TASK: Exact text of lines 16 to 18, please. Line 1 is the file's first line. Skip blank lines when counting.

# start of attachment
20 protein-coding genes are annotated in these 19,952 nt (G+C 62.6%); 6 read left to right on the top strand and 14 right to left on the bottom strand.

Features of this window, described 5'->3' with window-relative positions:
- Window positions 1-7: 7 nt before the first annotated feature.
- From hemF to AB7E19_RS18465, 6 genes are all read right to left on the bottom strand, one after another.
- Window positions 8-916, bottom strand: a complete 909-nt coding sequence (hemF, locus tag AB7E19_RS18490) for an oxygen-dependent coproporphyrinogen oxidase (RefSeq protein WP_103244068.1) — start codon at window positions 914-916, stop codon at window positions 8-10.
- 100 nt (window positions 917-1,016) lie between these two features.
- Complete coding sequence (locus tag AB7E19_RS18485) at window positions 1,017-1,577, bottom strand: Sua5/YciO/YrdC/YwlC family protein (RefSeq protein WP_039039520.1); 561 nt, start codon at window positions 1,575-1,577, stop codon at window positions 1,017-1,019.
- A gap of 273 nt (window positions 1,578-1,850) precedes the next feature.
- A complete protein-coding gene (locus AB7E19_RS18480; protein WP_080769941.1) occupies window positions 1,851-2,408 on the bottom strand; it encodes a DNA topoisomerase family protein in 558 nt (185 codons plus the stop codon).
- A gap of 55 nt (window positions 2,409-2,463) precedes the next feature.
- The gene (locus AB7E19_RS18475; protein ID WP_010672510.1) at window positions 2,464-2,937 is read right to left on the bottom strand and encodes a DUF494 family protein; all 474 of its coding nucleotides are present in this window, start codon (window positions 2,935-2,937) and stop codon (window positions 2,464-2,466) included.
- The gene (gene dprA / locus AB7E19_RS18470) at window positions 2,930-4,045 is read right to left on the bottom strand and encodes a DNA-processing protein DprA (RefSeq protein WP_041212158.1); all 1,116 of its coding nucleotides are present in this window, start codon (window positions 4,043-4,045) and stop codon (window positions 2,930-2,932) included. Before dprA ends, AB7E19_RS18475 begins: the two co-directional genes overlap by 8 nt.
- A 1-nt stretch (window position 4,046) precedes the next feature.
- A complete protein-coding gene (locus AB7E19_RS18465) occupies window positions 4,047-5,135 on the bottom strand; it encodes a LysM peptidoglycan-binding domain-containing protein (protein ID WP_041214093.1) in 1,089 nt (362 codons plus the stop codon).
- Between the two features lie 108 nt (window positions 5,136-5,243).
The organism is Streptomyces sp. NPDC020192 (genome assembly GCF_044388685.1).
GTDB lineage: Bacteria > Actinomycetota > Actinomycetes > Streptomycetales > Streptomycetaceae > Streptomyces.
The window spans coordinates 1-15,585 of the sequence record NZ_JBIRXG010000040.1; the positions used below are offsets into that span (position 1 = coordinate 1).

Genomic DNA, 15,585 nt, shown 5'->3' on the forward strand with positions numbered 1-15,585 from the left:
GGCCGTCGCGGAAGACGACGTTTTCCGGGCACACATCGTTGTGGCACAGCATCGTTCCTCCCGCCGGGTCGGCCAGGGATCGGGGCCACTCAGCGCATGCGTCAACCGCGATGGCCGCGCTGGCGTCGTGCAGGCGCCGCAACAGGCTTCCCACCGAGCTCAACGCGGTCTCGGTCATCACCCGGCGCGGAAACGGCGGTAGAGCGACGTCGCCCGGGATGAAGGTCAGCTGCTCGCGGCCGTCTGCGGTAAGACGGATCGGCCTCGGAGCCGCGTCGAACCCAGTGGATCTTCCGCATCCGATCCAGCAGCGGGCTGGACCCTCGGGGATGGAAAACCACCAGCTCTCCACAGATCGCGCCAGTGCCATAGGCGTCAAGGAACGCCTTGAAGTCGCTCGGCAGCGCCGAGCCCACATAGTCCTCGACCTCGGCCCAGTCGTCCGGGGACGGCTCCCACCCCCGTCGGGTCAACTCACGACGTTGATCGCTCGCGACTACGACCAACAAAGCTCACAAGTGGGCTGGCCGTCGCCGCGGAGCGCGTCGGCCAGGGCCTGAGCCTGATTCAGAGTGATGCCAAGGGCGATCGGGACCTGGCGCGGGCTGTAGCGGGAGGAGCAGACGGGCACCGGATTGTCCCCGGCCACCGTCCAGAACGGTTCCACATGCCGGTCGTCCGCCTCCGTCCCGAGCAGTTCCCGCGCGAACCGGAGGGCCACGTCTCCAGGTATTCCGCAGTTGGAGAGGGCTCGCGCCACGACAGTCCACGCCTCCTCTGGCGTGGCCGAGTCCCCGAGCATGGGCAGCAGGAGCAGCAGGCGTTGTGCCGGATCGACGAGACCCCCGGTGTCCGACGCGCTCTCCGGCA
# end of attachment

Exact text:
The organism is Streptomyces sp. NPDC020192 (genome assembly GCF_044388685.1).
GTDB lineage: Bacteria > Actinomycetota > Actinomycetes > Streptomycetales > Streptomycetaceae > Streptomyces.
The window spans coordinates 1-15,585 of the sequence record NZ_JBIRXG010000040.1; the positions used below are offsets into that span (position 1 = coordinate 1).